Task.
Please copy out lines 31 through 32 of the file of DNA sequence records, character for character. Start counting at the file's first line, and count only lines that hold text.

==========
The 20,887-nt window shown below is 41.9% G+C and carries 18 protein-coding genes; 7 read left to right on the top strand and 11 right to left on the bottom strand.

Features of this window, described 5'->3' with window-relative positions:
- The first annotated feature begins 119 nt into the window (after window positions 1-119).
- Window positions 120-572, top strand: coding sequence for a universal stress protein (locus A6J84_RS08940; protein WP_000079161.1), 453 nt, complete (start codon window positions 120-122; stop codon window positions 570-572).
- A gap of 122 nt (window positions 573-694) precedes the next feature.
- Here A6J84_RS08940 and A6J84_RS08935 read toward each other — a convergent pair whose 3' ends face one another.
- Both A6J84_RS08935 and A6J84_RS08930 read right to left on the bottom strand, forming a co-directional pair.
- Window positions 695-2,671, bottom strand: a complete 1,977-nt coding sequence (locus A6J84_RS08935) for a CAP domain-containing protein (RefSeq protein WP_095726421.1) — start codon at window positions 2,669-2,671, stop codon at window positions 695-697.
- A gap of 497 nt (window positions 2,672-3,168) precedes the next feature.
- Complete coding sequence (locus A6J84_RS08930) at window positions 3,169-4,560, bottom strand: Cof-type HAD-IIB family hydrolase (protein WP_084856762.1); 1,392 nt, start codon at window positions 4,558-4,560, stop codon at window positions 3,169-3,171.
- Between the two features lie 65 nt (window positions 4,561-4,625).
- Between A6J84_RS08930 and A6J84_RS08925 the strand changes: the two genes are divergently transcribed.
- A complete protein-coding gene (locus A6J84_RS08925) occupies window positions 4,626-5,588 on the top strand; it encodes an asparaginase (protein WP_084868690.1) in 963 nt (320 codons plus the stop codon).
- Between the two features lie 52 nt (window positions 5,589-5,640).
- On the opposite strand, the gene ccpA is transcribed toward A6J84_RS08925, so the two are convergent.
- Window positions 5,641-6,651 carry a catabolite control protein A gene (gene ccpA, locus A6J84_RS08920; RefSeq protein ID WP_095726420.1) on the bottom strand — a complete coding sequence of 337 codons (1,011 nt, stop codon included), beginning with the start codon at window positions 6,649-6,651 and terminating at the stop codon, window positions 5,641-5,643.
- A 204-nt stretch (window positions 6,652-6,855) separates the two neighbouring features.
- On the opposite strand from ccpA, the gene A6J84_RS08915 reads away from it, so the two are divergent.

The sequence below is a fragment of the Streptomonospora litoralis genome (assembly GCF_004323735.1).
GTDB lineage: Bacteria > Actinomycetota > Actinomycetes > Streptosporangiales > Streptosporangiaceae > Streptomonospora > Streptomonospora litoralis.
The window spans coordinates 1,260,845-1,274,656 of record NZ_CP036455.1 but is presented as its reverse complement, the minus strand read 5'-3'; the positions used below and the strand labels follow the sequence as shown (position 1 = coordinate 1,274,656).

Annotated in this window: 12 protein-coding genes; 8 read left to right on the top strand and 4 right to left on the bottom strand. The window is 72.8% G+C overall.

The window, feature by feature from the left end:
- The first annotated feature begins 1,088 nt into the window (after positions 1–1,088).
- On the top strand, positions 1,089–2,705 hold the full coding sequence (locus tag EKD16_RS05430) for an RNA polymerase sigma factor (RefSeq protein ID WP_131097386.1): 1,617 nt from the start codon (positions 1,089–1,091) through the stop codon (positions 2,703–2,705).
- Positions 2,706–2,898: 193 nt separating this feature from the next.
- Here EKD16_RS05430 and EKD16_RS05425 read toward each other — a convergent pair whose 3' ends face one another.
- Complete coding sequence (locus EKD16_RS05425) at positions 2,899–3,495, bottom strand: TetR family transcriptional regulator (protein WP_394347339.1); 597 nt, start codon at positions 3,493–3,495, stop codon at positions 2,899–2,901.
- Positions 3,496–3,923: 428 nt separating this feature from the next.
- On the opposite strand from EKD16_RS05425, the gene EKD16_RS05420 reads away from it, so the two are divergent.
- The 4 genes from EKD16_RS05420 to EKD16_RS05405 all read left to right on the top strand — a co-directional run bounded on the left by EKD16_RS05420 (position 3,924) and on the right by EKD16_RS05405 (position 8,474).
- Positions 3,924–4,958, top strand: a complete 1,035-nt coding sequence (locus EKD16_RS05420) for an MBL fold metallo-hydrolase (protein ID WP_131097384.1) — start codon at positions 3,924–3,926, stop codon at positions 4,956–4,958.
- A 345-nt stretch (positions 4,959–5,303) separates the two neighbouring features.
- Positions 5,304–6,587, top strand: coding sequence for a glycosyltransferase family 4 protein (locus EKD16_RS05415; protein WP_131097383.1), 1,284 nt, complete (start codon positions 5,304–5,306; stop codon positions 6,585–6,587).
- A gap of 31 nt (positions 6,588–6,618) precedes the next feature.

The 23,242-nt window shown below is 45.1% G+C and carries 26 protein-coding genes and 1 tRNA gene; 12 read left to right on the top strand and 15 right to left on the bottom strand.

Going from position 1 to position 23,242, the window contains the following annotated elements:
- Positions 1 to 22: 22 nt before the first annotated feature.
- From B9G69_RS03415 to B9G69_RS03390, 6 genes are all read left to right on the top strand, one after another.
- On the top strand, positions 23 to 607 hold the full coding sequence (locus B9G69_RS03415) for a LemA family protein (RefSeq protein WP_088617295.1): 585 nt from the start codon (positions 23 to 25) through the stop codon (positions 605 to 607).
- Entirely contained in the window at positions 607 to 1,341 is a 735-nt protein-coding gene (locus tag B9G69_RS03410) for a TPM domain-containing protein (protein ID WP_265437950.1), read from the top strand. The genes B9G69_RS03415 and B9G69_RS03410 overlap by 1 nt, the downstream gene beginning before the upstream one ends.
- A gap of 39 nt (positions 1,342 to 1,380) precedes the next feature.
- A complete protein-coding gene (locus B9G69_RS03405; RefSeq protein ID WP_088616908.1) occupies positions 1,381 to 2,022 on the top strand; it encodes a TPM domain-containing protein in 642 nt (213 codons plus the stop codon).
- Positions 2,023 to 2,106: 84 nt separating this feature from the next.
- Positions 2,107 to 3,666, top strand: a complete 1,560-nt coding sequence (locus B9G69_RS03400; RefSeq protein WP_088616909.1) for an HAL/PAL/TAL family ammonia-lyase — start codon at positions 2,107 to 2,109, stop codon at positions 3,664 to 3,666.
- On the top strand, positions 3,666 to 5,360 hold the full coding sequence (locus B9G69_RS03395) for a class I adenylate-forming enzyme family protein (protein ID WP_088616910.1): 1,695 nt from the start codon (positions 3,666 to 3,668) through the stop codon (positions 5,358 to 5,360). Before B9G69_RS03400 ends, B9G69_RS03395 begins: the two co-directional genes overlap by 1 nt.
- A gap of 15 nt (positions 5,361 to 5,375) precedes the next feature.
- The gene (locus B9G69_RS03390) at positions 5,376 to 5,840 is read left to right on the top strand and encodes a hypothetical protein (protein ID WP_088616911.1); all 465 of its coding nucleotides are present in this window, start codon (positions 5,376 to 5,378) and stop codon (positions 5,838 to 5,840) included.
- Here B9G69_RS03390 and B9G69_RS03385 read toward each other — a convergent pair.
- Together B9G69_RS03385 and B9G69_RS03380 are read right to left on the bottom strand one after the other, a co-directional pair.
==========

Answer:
- The 4 genes from EKD16_RS05420 to EKD16_RS05405 all read left to right on the top strand — a co-directional run bounded on the left by EKD16_RS05420 (position 3,924) and on the right by EKD16_RS05405 (position 8,474).
- Positions 3,924–4,958, top strand: a complete 1,035-nt coding sequence (locus EKD16_RS05420) for an MBL fold metallo-hydrolase (protein ID WP_131097384.1) — start codon at positions 3,924–3,926, stop codon at positions 4,956–4,958.